DMac injured ahead of Brumbies clash, smart mouthguard leaves All Black’s mouth agape as he’s hooked at crucial moment

The Chiefs face a worrying wait over the fitness of star No.10 Damian McKenzie, who was forced off early in the second half of a thrilling Super Rugby opener against the Crusaders – while a new concussion protocol left an All Black shaking his head.

McKenzie was imperious before he appeared to suffer a hurt rib. He led the Chiefs to a 14-point halftime lead which was wiped out after he departed in the second and replaced by Josh Ioane.

There was a promising Crusaders debut for their No.10 Rivez Reihana before he too was forced off injured. There were more casualties in a frantic and hard fought season opener.

Quinn Tupaea, who missed the World Cup after being injured by Darcy Swain, and Perth-raised All Black Tamaiti Williams are also in doubt for next week; Williams appearing to hurt his hamstring after a 40 metre sprint.

DMac’s departure changed the game as the Chiefs control loosened.

“We made a couple of poor deciisons early on in the second half which took all our momentum away, Said winning coach Clayton McMillan. “We made errors which gifted them momentum and they were good enough to turn the tables.”

The Crusaders, with new coach Rob Penney at the helm, were outstanding in the second half to hit the lead, only to watch a big play from Etene Nanai-Seturo swing the momentum back the way of the home team.

Xavier Roe (l) and Quinn Tupaea (r) of the Chiefs celebrate with Etene Nanai-Seturo (c) of the Chiefs after he scored try. (Photo by Phil Walter/Getty Images)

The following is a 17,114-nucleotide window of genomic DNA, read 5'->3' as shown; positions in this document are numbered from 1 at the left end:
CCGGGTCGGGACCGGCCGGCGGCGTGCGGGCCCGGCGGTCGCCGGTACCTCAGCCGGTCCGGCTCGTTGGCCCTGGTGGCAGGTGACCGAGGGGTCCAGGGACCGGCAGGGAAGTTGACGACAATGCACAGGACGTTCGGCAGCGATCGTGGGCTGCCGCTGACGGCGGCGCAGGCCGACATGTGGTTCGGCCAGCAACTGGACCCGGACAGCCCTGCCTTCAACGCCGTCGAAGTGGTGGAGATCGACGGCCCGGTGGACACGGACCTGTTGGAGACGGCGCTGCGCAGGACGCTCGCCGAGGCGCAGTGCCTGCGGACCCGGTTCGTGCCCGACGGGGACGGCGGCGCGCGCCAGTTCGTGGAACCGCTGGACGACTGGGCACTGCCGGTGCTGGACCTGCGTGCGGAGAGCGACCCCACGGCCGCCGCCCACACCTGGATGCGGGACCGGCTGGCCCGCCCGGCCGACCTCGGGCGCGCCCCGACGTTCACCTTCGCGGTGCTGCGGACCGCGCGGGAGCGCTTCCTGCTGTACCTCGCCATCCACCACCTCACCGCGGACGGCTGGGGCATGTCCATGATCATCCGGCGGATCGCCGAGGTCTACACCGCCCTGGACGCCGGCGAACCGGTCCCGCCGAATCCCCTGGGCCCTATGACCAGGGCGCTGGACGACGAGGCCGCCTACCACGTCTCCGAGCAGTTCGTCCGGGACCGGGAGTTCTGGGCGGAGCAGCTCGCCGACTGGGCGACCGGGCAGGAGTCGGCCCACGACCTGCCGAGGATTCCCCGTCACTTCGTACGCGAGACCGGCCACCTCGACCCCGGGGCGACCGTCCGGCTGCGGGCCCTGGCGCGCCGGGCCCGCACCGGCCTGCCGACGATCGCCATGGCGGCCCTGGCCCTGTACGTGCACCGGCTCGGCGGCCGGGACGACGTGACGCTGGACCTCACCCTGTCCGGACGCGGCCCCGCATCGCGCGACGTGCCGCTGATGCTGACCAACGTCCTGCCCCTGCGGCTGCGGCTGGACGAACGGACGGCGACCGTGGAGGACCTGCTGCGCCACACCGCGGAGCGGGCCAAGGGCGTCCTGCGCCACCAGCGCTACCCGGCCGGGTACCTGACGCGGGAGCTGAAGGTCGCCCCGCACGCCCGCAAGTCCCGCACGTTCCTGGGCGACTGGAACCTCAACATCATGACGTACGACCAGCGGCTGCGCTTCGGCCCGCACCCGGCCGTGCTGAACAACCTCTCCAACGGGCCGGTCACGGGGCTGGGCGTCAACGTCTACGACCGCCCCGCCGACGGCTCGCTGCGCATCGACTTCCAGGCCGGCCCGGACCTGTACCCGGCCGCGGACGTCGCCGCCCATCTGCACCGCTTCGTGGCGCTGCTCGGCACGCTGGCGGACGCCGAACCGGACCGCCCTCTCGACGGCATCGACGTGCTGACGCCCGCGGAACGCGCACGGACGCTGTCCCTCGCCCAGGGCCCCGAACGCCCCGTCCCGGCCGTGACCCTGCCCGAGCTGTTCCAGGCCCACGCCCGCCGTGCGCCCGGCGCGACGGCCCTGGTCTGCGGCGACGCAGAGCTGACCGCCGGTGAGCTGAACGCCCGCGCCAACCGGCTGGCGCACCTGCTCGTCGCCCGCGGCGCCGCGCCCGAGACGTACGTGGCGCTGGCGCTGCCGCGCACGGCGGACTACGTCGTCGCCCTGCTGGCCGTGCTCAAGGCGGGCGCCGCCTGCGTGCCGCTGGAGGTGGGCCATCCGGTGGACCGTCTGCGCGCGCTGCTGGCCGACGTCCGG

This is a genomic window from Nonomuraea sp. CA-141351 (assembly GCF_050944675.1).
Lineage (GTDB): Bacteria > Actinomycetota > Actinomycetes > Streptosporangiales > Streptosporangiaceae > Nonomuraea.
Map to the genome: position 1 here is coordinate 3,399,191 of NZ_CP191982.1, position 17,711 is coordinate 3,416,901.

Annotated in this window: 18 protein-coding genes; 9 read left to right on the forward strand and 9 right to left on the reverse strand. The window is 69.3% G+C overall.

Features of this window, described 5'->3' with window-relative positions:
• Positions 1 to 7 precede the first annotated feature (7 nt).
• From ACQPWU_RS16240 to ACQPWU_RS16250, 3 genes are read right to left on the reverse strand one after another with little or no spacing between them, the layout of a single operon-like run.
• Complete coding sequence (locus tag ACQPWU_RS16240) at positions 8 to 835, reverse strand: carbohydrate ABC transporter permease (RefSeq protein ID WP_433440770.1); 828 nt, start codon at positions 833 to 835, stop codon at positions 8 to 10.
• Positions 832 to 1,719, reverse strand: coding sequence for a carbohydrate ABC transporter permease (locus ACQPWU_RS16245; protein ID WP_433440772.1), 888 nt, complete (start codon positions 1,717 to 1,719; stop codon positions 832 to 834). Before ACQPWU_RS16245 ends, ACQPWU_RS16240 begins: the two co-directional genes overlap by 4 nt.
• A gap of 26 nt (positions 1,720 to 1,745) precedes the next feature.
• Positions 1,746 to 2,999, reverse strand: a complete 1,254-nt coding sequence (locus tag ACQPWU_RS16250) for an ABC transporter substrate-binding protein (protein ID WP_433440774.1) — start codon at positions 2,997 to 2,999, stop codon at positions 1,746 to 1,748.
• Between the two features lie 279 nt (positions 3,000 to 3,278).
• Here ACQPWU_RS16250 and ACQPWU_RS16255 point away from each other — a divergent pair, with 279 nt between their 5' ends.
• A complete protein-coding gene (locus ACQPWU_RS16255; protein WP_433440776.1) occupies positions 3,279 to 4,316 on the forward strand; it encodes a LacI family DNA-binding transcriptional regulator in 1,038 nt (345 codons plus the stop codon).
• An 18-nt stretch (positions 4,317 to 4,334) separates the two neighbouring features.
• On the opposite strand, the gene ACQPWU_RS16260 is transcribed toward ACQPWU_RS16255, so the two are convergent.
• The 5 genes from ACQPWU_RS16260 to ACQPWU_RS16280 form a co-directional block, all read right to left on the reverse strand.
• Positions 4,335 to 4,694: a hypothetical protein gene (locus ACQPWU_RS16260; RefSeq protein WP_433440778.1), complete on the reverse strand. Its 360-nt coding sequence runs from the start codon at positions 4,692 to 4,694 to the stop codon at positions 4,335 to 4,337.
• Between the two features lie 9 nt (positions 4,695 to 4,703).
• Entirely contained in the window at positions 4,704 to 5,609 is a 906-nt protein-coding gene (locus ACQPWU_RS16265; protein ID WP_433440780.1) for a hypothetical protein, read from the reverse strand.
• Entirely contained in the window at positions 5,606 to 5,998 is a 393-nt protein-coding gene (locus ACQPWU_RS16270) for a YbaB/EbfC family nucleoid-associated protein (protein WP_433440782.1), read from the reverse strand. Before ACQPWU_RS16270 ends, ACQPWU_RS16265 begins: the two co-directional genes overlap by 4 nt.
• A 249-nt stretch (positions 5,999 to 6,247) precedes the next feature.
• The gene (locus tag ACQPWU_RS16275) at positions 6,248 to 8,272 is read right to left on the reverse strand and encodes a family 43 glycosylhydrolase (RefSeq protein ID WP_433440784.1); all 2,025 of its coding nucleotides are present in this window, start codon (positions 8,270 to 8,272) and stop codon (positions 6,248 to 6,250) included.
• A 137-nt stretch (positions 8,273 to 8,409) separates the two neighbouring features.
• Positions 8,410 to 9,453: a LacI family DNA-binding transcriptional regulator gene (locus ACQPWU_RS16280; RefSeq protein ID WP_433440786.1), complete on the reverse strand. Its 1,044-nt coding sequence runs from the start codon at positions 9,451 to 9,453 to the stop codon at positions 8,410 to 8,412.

Nanai-Seturo launched a booming 50-22 with five minute to go and the team down by two points. They rode that through to a penalty kick from right in front. Ioane added another right at the death to clinch the four-point win.

The game was the first in Super Rugby to include the use of smart mouthguards, which can detect a high-impact collision and lead to the the removal of a player from the field for a head injury assessment.

The have been made mandatory in elite competitions by World Rugby after studies and trials and this is part of a worldwide rollut.

Players have been concerned with the fit of the mouthguards – and two players were completely bemused by being subjected to HIAs on Friday.

Crusaders lock Quinten Strange was forced off in the 14th minute but the biggest impact was felt five minutes from time when Anton Lienert-Brown was hooked for a HIA to his complete bafflement.

The commentators words after the 2nd HIA with Anton Lienert-Brown were:

“Oh boy there’s going to be some talk about these HIAs […] smart mouthguards, not sure how smart”.

There was some context after the 1st mouthguard HIA with Quentin Strange just to say they were new.

— EK Rugby Analysis (@ek_rugby) February 23, 2024

I think it is in response to the use of the data from mouthguards where there doesn’t appear to be any issue with the player. Wonder how much information players received about use.
Also where a key player is removed at a critical time in the game with no apparent mechanism.

— ???????? ???????????????????????????? ???????? (@LeapingFences) February 23, 2024

Chiefs coach Clayton McMillan said the mouthguards had been well discussed.

“The rules are pretty straightforward,” he said. “If somebody on the sideline sees an incident that’s worth having to look at then the player’s got to come off. He was pretty bit perplexed, not too sure why but that’s what we’re going to be seeing.”

Leave a Reply

Your email address will not be published.